Water sensors, data collaboration make Great Lakes smarter


A buoy monitors western Lake Erie for harmful algal blooms. Image: National Oceanic and Atmospheric Administration

By Indri Maulidar

The marriage of technology and the city is often called “smart city.” Now imagine that the same matrimony could happen for the Great Lakes.

The Great Lakes Observing System has created “Smart Great Lakes,” by making it easy for the public and policy makers to access data from buoys and underwater probes.

It means that the communities that rely on Lake Erie for drinking water can get an early warning of incoming algae blooms. The platform, currently under development, can send warnings by text message or email, according to a  report of a year-long-pilot “Smart Great Lakes” project.

The buoys and underwater probes measure water quality parameters like pH, turbidity, blue green algae, chlorophyll and dissolved oxygen, said Rebecca Pearson, chief operations officer at the Great Lakes Observing System.

Water sensors detect when certain thresholds are exceeded, triggering a text that is sent to the users. Those thresholds can include such things as how murky the water is or how much of a certain type of chlorophyll is present, Pearson said.

“The text gives the users a quick summary of important details and a link that allows them to view more information on a website,” she said.

Other data comes from field monitoring stations that grab and analyze weekly water samples, Pearson said. They can provide toxicity information on blue green algae at specific locations. The Great Lakes Environmental Research Laboratory also provides data to forecast algae blooms for five days. Environmental Sample Processors, designed by the National Oceanic and Atmospheric Administration, will collect and analyze toxicity to provide more data for the early warning system.

At least 11 million people rely on Lake Erie for drinking water. Each summer, harmful algae can threaten their health if it produces toxins. In 2014, more than 400,000 residents of Toledo lost access to water as the algae threatened their drinking water system.

Here is how the early warning system works in Lake Erie. Image: The Great Lakes Observing System

An early warning system could help residents be better informed and prepared for such a crisis, the report said.

Twenty organizations now contribute data to the “Smart Great Lakes” initiatives at Lake Erie, Pearson said. The group hopes that more agencies, universities and even citizens will collect data. They can sign in at the Great Lakes Observing System website.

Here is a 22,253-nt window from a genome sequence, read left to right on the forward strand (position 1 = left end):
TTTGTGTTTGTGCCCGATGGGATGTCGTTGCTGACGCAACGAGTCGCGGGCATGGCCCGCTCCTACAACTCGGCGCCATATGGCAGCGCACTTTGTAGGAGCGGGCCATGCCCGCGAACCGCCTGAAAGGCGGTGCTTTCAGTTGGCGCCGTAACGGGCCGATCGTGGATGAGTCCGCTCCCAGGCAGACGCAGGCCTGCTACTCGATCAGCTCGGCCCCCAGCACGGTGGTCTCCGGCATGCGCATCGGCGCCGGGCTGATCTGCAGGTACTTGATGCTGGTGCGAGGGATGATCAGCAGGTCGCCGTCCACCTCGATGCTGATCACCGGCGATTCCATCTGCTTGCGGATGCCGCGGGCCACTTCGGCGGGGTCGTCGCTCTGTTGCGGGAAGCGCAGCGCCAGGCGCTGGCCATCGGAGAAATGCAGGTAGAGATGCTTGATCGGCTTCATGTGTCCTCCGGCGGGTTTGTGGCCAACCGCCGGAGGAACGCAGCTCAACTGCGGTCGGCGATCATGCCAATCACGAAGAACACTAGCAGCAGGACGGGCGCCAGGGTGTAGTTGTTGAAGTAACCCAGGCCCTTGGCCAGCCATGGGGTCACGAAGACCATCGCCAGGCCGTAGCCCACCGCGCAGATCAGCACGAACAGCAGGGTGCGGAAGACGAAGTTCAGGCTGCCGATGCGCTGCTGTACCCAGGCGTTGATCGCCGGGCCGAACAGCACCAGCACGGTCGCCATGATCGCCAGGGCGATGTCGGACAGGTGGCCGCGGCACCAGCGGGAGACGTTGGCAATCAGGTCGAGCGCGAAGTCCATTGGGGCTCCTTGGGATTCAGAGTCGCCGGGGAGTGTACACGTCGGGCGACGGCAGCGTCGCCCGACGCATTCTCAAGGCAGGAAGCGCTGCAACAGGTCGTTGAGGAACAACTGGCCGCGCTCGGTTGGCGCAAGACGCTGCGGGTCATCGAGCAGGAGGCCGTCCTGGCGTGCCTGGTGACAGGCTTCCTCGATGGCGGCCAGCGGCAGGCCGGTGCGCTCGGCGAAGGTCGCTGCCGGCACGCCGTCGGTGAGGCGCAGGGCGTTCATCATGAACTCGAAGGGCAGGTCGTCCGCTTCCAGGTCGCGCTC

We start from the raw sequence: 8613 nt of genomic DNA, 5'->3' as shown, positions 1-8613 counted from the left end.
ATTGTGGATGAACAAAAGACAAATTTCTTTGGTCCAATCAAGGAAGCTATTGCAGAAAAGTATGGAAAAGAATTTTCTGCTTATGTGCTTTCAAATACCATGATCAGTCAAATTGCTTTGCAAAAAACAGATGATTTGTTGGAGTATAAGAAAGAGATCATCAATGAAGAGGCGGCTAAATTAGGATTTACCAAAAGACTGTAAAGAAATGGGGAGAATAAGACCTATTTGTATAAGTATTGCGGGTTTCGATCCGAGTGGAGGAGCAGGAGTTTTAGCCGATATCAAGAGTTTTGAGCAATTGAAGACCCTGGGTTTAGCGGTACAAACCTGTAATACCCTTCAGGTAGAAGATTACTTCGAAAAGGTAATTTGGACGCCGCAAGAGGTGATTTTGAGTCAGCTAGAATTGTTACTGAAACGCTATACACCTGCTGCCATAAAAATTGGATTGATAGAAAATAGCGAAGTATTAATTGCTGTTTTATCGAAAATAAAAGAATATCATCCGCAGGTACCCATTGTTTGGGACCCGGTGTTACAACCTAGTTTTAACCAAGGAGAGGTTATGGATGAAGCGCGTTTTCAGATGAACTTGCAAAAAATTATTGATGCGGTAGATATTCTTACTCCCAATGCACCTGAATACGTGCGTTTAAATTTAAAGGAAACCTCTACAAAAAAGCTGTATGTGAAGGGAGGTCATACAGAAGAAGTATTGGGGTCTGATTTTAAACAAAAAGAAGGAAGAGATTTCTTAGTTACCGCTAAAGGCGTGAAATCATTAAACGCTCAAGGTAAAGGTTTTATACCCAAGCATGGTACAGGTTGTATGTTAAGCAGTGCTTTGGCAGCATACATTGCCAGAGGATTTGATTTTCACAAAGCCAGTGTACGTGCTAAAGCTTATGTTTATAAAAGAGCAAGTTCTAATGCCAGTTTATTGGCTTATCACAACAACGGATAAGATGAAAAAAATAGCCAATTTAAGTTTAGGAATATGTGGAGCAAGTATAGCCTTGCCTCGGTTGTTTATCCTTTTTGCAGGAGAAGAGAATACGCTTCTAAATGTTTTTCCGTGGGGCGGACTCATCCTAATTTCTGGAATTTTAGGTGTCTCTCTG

“Under our Smart Great Lakes initiative, we hope to lower the barriers for organizations and individuals interested in Great Lakes observations or data collection,” Pearson said. “If we design our new technology platform well, everyone can work together more efficiently.”

Organizers have a five-year strategic plan to extend the system beyond Lake Erie to all the Great Lakes.

“Additional costs to implement it in other Great Lakes would come from purchasing water quality monitoring equipment as needed, deploying and maintaining that equipment on an annual basis, and the operation and maintenance costs for the information and technology system,” Pearson said.

The initiative is gaining support from agencies like the Council of the Great Lakes Region, according to GLOS.

“The protection and sustainable development of the basin requires intimate knowledge about how socioeconomic activities impact the health of the entire watershed,” said Mark Fisher, president of the Council of the Great Lakes Region, a binational organization that focuses on collaboration between private, public, and nonprofit sectors across the Great Lakes. “The council is proud to support and develop the Smart Great Lakes Initiative so that policymakers, scientists, and businesses can make better decisions.”

Data collaboration to better monitor Lake Erie was initiated by the nonprofit Cleveland Water Alliance. The group worked with several universities, businesses, and agencies to build the innovation based on Lake Erie.

Lake Erie is now the most wired and connected of the Great Lakes, said Bryan Stubbs, executive director of the alliance. It has around 20 public and private smart buoys that can text the latest lake observations, including air and water temperatures, wind speed, pH and wave height.

Applying a similar initiative to all the Great Lakes is challenging, Stubbs said. Collaboration among organizations and government agencies is key.

“It will take time to socialize the effort with the other Great Lakes and various stakeholders,” he said.

While the Great Lakes Observing System strives to make the Great Lakes smarter, the Cleveland Water Alliance continues with its “Smart Lake Erie” project.

It’s launching a project for citizens across the lake to provide and record nitrate and phosphate.

“The key is making sure the data and data collection methods are scientifically sound, which requires training for the people involved,” Stubbs said.

The program launches this spring in Ohio at Toledo, Cleveland, Sandusky and Lorain. Lake Erie residents in Chautauqua and Buffalo in New York and in Detroit can also join, Stubbs said.

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